"So bassiccc:" When nutrition facts aren't enough


Last week I had a client looking for help with inflammation.

After taking his health history, I began our session focused on weight loss. Excessive visceral abdominal tissue (aka belly fat) secretes high levels of substances known as pro-inflammatory cytokines1. While some of these cytokines have a protective effect, pro-inflammatory cytokines are released by cells in response to infection, inflammation and trauma2. So, to me, it naturally made sense to start him on a weight reduction plan.

It turned out he wasn’t happy with this approach. A few days later when I followed up, he said he was going to take his nutrition concerns elsewhere because the “diet was so bassiccc.” At first I was upset because 1) criticism is tough 2) I’d lost a client 3) I felt like I had misguided someone. After thinking about it though, though, I don’t know what I would’ve done differently. Except for messaging. Perhaps if I’d focused on how this approach could lower levels of inflammation, we’d have both ended up on the same page.

In our fast-paced world, we’re all looking for a quick fix. I suspect that’s what he was looking for and while I don’t think there is a “one size fits all approach,” there are some “bassiccc” nutrition principles that we should be following.

So, call it what you want, but here are a few simple strategies that’ll help you get moving toward better health.


    Fiber plays a double role; not only has dietary fiber been shown to support weight loss, top sources such as fruits, vegetables, beans, nuts and seeds are rich in phytochemicals 3. These powerful plant-based substances are associated with lower levels of inflammation 4. Women should be aiming for 25 g of fiber per day; men, aim for 38g/day.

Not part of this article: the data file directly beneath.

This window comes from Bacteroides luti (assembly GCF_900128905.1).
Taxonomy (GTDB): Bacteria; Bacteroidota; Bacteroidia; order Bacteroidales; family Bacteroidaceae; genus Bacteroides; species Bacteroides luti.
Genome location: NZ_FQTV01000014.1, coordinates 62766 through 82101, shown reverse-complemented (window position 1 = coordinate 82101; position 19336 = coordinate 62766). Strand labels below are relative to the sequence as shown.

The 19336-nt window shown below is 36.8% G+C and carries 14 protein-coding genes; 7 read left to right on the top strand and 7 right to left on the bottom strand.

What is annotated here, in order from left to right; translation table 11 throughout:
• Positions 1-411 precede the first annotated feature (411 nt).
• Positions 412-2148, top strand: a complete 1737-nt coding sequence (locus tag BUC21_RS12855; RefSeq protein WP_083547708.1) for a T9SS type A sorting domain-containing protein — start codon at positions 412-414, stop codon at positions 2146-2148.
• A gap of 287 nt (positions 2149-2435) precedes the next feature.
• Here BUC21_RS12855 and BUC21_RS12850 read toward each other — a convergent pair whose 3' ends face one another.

+ Opt for fiber-rich fruits and vegetables with a skin (berries) vs. a peel (banana)
    + Ask for double veggies on a sandwich or pizza
    + Add grated veggies to recipes including, pasta dishes and baked goods.


    Protein takes more energy for us to breakdown than refined carbohydrates, helping us to keep us full and our hunger at bay. Depending on activity level and body composition, we need ~0.8 grams/kg of protein/day, meaning a 150 pound person needs 54 grams per day.

    + Add plant-based proteins such as edamame, hemp seeds and tofu to boost your intake of anti-inflammatory foods.


    Sodium, a core ingredient in table salt, is most commonly found in highly processed, refined, canned and packaged foods. Not only does it stimulate our appetite, studies suggest that a high sodium intake is positively associated with inflammation 5. The current recommendation for the average healthy adult is 2,300 mg/day of sodium, equivalent to 1 tsp. of salt 6.

    + Look for “low sodium” products
    + Dilute spreads by blending in plain dairy-free yogurt
    + Eat potassium-rich foods such as bananas to help offset sodium in the body


    When we go for a period of time without eating, ghrelin, our hunger-stimulating hormone, starts to kick in. Secreted mainly from the stomach, it signals our brain that it's time to eat. Ghrelin works on a cycle; levels build before we eat and drop after a meal 7. This happens naturally about every four hours so regularly eating stabilizes hunger levels.

    + Stash a packet of nuts in your bag
    + Store fresh fruit on the counter and pre-cut veggies at eye level to make them easy to grab
    + Track your meal timing in a food log


    Underlying stress is a key our trigger for giving in to cravings. When faced with a stressor, our adrenal glands release the hormone cortisol; cortisol may increase our motivation to consume calories in the form of sugary, high-fat foods 8. Give yourself a break; restricting food choices and telling yourself “I can’t have this” is exhausting, leading us to overindulge when our stress levels are maxed.

    + Plan ahead and enjoy a treat on a regular basis